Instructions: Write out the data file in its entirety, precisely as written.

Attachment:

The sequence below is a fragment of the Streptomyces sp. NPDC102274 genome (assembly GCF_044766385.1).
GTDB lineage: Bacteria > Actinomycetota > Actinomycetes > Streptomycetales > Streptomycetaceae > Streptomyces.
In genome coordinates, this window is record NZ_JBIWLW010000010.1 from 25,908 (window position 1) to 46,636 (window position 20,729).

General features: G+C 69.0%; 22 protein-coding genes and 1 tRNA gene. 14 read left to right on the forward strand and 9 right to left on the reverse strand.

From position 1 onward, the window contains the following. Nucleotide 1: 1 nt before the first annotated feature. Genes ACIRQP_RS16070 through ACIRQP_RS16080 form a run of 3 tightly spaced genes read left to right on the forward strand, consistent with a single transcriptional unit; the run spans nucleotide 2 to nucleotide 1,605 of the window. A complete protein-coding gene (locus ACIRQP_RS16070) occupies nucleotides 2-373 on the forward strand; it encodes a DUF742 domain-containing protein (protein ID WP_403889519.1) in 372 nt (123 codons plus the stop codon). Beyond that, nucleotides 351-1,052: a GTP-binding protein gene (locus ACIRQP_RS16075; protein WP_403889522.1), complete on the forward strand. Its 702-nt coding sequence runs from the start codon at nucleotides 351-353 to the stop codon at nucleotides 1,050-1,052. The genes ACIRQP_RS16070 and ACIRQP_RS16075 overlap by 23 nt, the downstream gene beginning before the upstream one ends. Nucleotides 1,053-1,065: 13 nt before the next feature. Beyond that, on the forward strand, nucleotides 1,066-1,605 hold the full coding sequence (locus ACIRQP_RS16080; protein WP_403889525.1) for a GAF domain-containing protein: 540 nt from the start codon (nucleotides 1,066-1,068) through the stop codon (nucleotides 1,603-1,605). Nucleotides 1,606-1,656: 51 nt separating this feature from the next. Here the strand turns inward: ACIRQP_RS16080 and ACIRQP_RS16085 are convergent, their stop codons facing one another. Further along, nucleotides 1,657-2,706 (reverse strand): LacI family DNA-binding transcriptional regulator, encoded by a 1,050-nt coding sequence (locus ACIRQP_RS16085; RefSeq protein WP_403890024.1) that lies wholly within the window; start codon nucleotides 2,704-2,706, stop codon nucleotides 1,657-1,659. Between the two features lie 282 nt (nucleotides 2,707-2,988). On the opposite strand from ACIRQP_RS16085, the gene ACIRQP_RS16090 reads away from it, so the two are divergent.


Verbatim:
The sequence below is a fragment of the Streptomyces sp. NPDC102274 genome (assembly GCF_044766385.1).
GTDB lineage: Bacteria > Actinomycetota > Actinomycetes > Streptomycetales > Streptomycetaceae > Streptomyces.
In genome coordinates, this window is record NZ_JBIWLW010000010.1 from 25,908 (window position 1) to 46,636 (window position 20,729).

General features: G+C 69.0%; 22 protein-coding genes and 1 tRNA gene. 14 read left to right on the forward strand and 9 right to left on the reverse strand.

From position 1 onward, the window contains the following. Nucleotide 1: 1 nt before the first annotated feature. Genes ACIRQP_RS16070 through ACIRQP_RS16080 form a run of 3 tightly spaced genes read left to right on the forward strand, consistent with a single transcriptional unit; the run spans nucleotide 2 to nucleotide 1,605 of the window. A complete protein-coding gene (locus ACIRQP_RS16070) occupies nucleotides 2-373 on the forward strand; it encodes a DUF742 domain-containing protein (protein ID WP_403889519.1) in 372 nt (123 codons plus the stop codon). Beyond that, nucleotides 351-1,052: a GTP-binding protein gene (locus ACIRQP_RS16075; protein WP_403889522.1), complete on the forward strand. Its 702-nt coding sequence runs from the start codon at nucleotides 351-353 to the stop codon at nucleotides 1,050-1,052. The genes ACIRQP_RS16070 and ACIRQP_RS16075 overlap by 23 nt, the downstream gene beginning before the upstream one ends. Nucleotides 1,053-1,065: 13 nt before the next feature. Beyond that, on the forward strand, nucleotides 1,066-1,605 hold the full coding sequence (locus ACIRQP_RS16080; protein WP_403889525.1) for a GAF domain-containing protein: 540 nt from the start codon (nucleotides 1,066-1,068) through the stop codon (nucleotides 1,603-1,605). Nucleotides 1,606-1,656: 51 nt separating this feature from the next. Here the strand turns inward: ACIRQP_RS16080 and ACIRQP_RS16085 are convergent, their stop codons facing one another. Further along, nucleotides 1,657-2,706 (reverse strand): LacI family DNA-binding transcriptional regulator, encoded by a 1,050-nt coding sequence (locus ACIRQP_RS16085; RefSeq protein WP_403890024.1) that lies wholly within the window; start codon nucleotides 2,704-2,706, stop codon nucleotides 1,657-1,659. Between the two features lie 282 nt (nucleotides 2,707-2,988). On the opposite strand from ACIRQP_RS16085, the gene ACIRQP_RS16090 reads away from it, so the two are divergent.